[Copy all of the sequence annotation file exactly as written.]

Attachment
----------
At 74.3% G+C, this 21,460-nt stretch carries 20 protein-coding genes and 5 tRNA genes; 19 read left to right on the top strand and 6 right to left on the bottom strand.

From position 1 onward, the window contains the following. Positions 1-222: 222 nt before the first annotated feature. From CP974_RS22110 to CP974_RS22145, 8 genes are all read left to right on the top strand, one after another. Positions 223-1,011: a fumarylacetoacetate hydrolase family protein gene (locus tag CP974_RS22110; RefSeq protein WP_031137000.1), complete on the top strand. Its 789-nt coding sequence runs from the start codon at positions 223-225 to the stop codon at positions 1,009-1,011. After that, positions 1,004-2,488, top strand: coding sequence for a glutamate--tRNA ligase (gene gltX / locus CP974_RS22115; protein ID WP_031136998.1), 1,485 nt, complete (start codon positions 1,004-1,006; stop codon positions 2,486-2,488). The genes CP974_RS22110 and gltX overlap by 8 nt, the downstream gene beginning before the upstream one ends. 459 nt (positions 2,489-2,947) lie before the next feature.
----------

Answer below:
At 74.3% G+C, this 21,460-nt stretch carries 20 protein-coding genes and 5 tRNA genes; 19 read left to right on the top strand and 6 right to left on the bottom strand.

From position 1 onward, the window contains the following. Positions 1-222: 222 nt before the first annotated feature. From CP974_RS22110 to CP974_RS22145, 8 genes are all read left to right on the top strand, one after another. Positions 223-1,011: a fumarylacetoacetate hydrolase family protein gene (locus tag CP974_RS22110; RefSeq protein WP_031137000.1), complete on the top strand. Its 789-nt coding sequence runs from the start codon at positions 223-225 to the stop codon at positions 1,009-1,011. After that, positions 1,004-2,488, top strand: coding sequence for a glutamate--tRNA ligase (gene gltX / locus CP974_RS22115; protein ID WP_031136998.1), 1,485 nt, complete (start codon positions 1,004-1,006; stop codon positions 2,486-2,488). The genes CP974_RS22110 and gltX overlap by 8 nt, the downstream gene beginning before the upstream one ends. 459 nt (positions 2,489-2,947) lie before the next feature.